Like many computer and Internet security software specialists before it, Comodo has jumped into the mobile device management (MDM) fray.
This week, the firm launched Comodo Mobile Device Management (CMDM) for Android and iOS. As expected, the product provides organizations with tools that enable them to safeguard data and implement security policies on mobile devices like Apple's popular iPad tablet or Samsung's line of Galaxy smartphones. The difference, according to the company, is a licensing strategy that shifts the product's focus from the device to the user.
In a blog post, Comodo said that CMDM "introduces an unconventional model based on licensing device users." Pointing to an "extremely fluid and ever changing environment," tethering a software license to a device is an antiquated notion, argues the firm.
"The quantity and composition of these devices can vary on a daily basis with most users bringing at least one device and an increasing number bringing two or three," added the post's authors, Comodo's Kevin Judge and Kimberly Reynolds.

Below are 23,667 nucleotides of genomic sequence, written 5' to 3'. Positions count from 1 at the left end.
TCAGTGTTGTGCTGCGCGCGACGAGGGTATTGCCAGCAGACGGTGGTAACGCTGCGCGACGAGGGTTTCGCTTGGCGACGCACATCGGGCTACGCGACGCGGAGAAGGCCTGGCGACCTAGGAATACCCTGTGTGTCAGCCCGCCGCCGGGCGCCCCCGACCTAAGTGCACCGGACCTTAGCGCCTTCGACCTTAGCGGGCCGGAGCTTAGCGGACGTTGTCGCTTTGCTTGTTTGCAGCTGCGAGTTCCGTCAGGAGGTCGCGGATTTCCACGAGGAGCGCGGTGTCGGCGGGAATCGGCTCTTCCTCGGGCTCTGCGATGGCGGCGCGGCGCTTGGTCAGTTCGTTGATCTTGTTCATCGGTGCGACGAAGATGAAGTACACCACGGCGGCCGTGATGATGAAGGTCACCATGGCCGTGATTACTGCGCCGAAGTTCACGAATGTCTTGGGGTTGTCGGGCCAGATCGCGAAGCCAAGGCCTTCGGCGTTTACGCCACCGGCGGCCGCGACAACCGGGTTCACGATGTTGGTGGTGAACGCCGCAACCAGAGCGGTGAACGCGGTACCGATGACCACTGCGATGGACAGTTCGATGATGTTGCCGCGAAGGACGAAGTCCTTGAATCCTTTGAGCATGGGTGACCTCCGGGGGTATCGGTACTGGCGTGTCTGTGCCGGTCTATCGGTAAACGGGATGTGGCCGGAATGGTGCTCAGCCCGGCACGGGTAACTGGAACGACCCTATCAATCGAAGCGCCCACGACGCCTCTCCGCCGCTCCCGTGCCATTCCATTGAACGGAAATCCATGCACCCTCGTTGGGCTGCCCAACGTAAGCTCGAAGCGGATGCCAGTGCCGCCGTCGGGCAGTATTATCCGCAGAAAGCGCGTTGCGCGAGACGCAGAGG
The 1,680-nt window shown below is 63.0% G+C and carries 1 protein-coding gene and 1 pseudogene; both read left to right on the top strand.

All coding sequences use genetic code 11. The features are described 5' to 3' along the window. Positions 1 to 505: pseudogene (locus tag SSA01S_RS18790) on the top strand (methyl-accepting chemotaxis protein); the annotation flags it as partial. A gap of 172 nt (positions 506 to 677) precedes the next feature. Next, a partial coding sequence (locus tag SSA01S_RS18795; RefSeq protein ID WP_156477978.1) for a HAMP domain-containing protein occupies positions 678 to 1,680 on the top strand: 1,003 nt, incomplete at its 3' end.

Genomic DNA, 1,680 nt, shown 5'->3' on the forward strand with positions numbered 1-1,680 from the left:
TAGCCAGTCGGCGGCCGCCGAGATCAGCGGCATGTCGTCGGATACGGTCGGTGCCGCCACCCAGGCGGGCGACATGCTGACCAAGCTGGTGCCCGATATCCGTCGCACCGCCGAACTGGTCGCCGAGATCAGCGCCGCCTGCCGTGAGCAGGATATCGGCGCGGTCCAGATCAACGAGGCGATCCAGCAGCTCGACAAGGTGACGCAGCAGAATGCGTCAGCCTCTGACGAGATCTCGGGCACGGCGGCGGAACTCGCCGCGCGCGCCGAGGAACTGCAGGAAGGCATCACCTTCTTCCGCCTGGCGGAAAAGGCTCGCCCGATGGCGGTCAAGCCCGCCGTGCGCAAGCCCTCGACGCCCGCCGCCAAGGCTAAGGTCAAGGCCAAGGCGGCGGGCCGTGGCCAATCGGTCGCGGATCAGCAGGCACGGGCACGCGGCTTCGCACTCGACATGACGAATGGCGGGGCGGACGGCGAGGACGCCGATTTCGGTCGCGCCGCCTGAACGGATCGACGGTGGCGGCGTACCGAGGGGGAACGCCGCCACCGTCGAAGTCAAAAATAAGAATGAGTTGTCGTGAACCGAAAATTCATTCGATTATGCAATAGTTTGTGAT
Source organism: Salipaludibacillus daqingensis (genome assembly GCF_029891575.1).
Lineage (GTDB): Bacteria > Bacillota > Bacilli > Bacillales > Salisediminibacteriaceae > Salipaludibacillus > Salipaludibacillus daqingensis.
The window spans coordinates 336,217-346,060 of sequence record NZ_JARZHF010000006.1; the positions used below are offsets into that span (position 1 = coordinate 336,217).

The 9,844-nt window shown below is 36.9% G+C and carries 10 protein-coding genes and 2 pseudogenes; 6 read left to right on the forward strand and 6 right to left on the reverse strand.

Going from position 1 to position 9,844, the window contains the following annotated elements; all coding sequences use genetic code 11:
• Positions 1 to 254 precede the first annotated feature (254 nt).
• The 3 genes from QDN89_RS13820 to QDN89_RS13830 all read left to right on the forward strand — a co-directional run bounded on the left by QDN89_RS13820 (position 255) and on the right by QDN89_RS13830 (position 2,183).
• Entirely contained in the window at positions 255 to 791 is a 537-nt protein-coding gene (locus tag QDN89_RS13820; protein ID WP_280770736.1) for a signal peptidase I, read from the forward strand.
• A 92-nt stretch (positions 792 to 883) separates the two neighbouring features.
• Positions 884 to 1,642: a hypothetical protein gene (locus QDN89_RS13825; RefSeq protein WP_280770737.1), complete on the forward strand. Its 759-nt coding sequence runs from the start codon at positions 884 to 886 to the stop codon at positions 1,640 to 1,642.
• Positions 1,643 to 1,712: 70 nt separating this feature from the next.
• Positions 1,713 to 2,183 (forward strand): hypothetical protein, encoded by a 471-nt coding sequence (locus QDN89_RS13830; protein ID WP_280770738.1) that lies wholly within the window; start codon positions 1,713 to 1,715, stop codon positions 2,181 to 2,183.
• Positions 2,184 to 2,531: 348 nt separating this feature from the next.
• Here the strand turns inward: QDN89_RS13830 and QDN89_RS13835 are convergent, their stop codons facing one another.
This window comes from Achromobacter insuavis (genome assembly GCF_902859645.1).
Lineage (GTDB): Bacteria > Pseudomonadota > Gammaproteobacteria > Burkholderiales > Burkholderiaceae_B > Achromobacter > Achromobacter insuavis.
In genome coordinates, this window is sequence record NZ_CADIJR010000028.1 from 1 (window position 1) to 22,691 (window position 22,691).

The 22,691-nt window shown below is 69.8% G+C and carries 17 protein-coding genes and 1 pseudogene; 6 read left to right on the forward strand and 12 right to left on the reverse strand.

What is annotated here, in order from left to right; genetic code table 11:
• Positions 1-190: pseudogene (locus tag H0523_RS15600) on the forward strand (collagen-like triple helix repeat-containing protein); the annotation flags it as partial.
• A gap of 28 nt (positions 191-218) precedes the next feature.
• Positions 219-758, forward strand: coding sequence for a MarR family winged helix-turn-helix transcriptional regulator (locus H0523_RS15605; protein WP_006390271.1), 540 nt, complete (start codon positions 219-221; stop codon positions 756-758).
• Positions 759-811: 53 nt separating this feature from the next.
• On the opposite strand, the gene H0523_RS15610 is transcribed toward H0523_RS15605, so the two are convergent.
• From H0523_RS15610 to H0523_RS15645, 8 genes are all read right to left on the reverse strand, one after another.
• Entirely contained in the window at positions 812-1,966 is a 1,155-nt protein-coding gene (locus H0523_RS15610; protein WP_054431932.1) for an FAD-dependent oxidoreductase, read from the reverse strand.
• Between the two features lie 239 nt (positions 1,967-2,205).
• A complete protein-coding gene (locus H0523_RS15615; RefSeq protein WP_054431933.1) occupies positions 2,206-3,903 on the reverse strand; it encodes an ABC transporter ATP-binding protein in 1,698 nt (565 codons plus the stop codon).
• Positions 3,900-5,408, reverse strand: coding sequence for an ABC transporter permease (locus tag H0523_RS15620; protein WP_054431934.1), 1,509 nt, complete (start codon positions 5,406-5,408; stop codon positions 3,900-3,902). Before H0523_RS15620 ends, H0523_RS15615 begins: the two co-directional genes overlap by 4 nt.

Building on the company's Comodo Mobile Security product for Android, CMDM extends into the broader mobile device market with an integrated anti-malware protection, certificate management and the ability to detect or block rooted or jailbroken devices. Other features include password enforcement, remote lock and complete or selective wiping.
CMDM also offers device enrollment, authentication, user profile management, inventory controls and reporting features. Mobile application management tools include app blacklists, app push functionality and per-user app blocking.
The product is a natural extension of the company's security software portfolio, according to Comodo's Melih Abdulhayoglu, CEO and Chief Security Architect. "IT security is in our DNA," he said in a statement. "Security is a top concern for BYOD because employees are using their business devices for non-work purposes and they often use a personal device for business uses."
Comodo joins several other vendors that are leveraging their security know-how to grab a slice of the booming MDM market.
Last year, Kaspersky and Sophos both launched MDM platforms. In 2012, Veracode, a provider of cloud-based application security testing services, snapped up Marvin Mobile Security, a mobile anti-malware specialist. Veracode's tech is now used by MobileIron and AirWatch -- the latter was recently acquired by VMware for $1.5 billion -- to sniff out dangerous mobile apps.
Pedro Hernandez is a contributing editor at Datamation. Follow him on Twitter @ecoINSITE.
Photo courtesy of Shutterstock.